In a scathing rant posted to a GNU project mailing list, the maintainer of grep and sed announced that he was quitting the GNU project over technical and administrative disagreements. Chief among them: He believes RMS is detrimental to the project by slowing down technical innovation (the example used was RMS's distaste for C++, not exactly a strong point against RMS). Additionally, he noted that the FSF is not doing enough to help GNU "Projects such as gnash are bound to have constant funding problems despite being (and having been for years) in the FSF's list of high priority projects.". Finally: "Attaching the GNU label to one's program has absolutely no attractiveness anymore. People expect GNU to be as slow as an elephant, rather than as slick as a gazelle, and perhaps they are right. Projects such as LLVM achieve a great momentum by building on the slowness of GNU's decision processes, and companies such as Apple get praise even if they are only embracing these projects to avoid problems with GPLv3." The author is quick to note that he has no philosophical disagreements with GNU or the FSF.
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arclightfire writes "So while games have come under spotlight via the debate about the causes of the tragic school shootings in the U.S., it is worth remembering that games are now a broad medium and far from all games are FPS games. Even those about war are not now just about shooting, as Endgame:Syria shows by covering an ongoing war; 'The subject matter for Endgame: Syria should not however be looked on from a trivialized angle; people and civilian casualties are dying every day over in Syria.'" The game is part of a series from Auroch Digital.
OverTheGeicoE writes "TSA gets discussed on Slashdot from time to time, usually negatively. Have you ever wondered about the TSA screeners' perspective? Taking Sense Away is a blog, allegedly written by a former TSA screener, offering insider perspectives on TSA topics. For example, there's the Insider's TSA Dictionary, whose entries are frequently about the code screeners use to discuss attractive female passengers (like 'Code Red,' 'Fanny Pack,' and 'Hotel Bravo'). Another posting explains what goes on in private screening rooms, which the author claims is nothing compared to screener conduct in backscatter image operator rooms. Apparently what happens in the IO room stays in the IO room. Today's posting covers how TSA employees feel about working for 'a despised agency'. For many the answer is that they hate working for 'the laughing stock of America's security apparatus,' try to hide that they work for TSA, and want to transfer almost anywhere else ASAP."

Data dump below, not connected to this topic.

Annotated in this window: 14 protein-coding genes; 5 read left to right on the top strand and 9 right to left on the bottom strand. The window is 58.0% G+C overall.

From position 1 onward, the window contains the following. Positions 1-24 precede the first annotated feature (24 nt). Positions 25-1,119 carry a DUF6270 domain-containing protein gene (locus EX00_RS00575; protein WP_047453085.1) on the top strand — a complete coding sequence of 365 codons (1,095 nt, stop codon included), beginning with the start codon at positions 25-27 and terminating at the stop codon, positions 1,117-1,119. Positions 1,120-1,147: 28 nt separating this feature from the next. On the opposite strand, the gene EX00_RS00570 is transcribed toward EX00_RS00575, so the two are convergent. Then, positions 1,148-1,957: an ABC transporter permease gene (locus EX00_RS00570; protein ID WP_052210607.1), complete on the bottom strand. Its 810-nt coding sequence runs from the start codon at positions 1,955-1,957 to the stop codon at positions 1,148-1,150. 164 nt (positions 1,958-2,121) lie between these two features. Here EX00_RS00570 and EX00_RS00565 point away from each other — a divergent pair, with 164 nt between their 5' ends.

Sparrowvsrevolution writes in with a story at Forbes about Makerbot deleting gun component blueprints on Thingiverse. "In the wake of the Newtown, Connecticut shootings, the 3D-printing firm Makerbot has deleted a collection of blueprints for gun components from Thingiverse, its popular user-generated content website that hosts 3D-printable files. Though Thingiverse has long banned designs for weapons and their components in its terms of service, it rarely enforced the rule until the last few days, when the company's lawyer sent notices to users that their software models for gun parts were being purged from the site. Gun control advocates were especially concerned about the appearance of lower receivers for semi-automatic weapons that have appeared on Thingiverse. The lower receiver is the the 'body' of a gun, and its most regulated component. So 3D-printing that piece at home and attaching other parts ordered by mail might allow a lethal weapon to be obtained without any legal barriers or identification. Makerbot's move to delete those files may have been inspired in part by a group calling itself Defense Distributed, which announced its intention to create an entirely 3D-printable gun in August and planned to potentially upload it to Thingiverse. Defense Distributed says it's not deterred by Makerbot's move and will host the plans on its own site."
GovTechGuy writes "Rep. Zoe Lofgren sat down with Roll Call to discuss her proposal to slow down the seizure of domain names accused of piracy by the federal government. Lofgren turned to Reddit for help formulating the bill, and also discussed whether her colleagues in Congress know enough about technology to make informed decisions on tech policy."
elashish14 writes "The Westboro Baptist Church stated earlier this week that they would be picketing the funerals of the victims of Newtown Connecticut's tragic shooting in an effort to bring awareness to their hate messages. In response, the Anonymous hacker collective has hacked their website and posted the personal information of all of its members."
Presto Vivace writes that the UK's Newcastle University is instituting a finger-print based attendance system. From the linked article: "University students may have to scan their fingerprints in future — to prove they are not bunking off lectures. ... Newcastle Free Education Network has organised protests against the plans, claiming the scanners would 'turn universities into border checkpoints' and 'reduce university to the attendance of lectures alone.'" The system is supposed to bring the university "in line with the UK Border Agency (UKBA) and clamp down on illegal immigrants."
Hugh Pickens writes "VOA reports that President Obama says it does not make sense for federal authorities to seek prosecution of recreational marijuana users in states where such use is legal. 'As it is, you know, the federal government has a lot to do when it comes to criminal prosecutions,' said Obama during a television interview with ABC's Barbara Walters. 'It does not make sense from a prioritization point of view for us to focus on recreational drug users in a state that has already said that, under state law, that's legal.' When asked if he supported legalizing marijuana, the president said he was not endorsing that. 'I wouldn't go that far, but what I think is that, at this point, Washington and Colorado, you've seen the voters speak on this issue.'"